Just shy of 40 percent of Marine Corps service members have refused to take the coronavirus jab, new data provided to the media shows. The revelation comes as Democratic lawmakers push to make the vaccine mandatory for soldiers.
Some 75,500 Marines have agreed to be vaccinated as of Thursday, while around 48,000 have declined the inoculation, CNN reported, citing numbers provided by the branch. That puts the rejection rate at 38.9%, slightly higher than the 33% rate for the whole military given by defense officials.
Marine spokeswoman Colonel Kelly Frushour explained that Marines may be refusing the shot for a number of reasons, including allowing others in more vulnerable groups to take it first, allergies to the vaccine or obtaining it by other, non-military means.
Frushour stressed the need to “build vaccine confidence” among servicemen, adding that reluctant troops can always “change their mind and become vaccinated when next the opportunity presents itself.”
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Another 102,000 or so Marines, including active-duty and reserve troops, are still in line for the immunization and have not had a chance to accept or decline.
The rejection rate was much higher at certain bases, such as Camp Lejeune, a major Marine installation in North Carolina, where 57% of service members have refused to take the shot.
While the military is currently barred from mandating any of the coronavirus vaccines rolled out in the US, as each has received only emergency FDA approval rather than full authorization, some in Congress have pressed the Joe Biden administration to change that.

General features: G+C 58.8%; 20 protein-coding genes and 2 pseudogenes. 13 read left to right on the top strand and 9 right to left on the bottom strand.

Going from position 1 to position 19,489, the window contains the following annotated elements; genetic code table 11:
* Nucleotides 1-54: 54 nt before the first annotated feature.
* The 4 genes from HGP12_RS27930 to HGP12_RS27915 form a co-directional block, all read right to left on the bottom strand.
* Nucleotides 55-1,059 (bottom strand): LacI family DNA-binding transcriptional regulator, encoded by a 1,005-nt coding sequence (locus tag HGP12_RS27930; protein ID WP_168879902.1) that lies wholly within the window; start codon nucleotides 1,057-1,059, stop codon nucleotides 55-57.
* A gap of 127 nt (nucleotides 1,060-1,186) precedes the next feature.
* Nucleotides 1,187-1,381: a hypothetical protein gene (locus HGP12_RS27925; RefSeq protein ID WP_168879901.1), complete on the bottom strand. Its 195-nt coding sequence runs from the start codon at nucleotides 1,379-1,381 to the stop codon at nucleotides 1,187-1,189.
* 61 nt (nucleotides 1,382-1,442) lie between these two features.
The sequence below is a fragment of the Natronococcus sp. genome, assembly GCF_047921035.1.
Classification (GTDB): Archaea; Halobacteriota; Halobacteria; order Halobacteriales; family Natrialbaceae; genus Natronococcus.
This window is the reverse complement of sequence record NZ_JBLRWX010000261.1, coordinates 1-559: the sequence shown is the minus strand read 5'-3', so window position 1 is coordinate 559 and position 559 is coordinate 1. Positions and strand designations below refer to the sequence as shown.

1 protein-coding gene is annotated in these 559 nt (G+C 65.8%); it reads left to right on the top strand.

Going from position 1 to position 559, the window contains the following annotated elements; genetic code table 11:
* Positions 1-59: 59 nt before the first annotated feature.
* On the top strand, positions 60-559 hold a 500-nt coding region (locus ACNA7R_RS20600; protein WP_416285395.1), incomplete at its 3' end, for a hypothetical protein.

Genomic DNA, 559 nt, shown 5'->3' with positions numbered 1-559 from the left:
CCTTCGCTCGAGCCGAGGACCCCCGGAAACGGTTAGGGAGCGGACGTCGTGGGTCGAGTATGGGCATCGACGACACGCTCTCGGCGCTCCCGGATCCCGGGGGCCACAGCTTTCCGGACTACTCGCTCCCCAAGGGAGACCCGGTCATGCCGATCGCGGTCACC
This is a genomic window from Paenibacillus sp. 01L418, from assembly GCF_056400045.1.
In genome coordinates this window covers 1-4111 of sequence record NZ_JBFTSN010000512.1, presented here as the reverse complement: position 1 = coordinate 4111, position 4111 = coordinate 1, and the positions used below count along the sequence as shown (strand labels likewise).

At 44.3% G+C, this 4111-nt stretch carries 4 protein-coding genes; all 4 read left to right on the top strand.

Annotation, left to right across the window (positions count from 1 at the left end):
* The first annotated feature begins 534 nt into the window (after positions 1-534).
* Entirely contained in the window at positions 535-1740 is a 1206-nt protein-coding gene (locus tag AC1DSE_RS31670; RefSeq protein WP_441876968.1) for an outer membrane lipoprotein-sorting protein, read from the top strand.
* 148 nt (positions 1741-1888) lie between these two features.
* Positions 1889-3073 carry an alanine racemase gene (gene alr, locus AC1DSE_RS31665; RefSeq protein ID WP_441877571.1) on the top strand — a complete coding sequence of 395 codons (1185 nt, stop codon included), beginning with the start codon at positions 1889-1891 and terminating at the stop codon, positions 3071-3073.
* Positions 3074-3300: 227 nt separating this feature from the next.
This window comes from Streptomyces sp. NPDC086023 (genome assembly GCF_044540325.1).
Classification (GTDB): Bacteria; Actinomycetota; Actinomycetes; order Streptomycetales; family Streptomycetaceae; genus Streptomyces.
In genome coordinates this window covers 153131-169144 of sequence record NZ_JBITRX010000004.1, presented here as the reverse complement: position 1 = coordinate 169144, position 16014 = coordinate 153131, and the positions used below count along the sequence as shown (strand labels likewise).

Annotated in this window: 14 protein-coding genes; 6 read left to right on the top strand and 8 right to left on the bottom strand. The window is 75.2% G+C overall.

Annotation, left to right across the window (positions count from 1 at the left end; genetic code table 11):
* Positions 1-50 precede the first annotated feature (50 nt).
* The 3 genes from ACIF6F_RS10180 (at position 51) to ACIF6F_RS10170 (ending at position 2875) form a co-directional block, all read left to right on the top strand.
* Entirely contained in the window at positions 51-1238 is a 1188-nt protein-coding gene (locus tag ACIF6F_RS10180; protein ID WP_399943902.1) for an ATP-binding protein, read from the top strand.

In a letter sent to the White House last month, a group of Democratic lawmakers led by California Rep. Jimmy Panetta argued that unvaccinated soldiers pose a “critical threat to our national security and public health,” calling on the president to issue a waiver overriding the rules – as well as the “informed consent” of the troops.
“Vaccinating every eligible service member will improve readiness and have an immediate and positive impact on the communities in which they serve,” Panetta wrote in the letter, which was co-signed by six House Democrats.
Requiring [the Defense Department] to obtain informed consent prior to vaccination is not only harmful to our national security, but contrary to the best interests of service members, their families, communities and colleagues.
Service members are not permitted to decline other fully approved immunizations.
Other survey data suggests that around 25% Americans at large are not willing to be vaccinated against the coronavirus.
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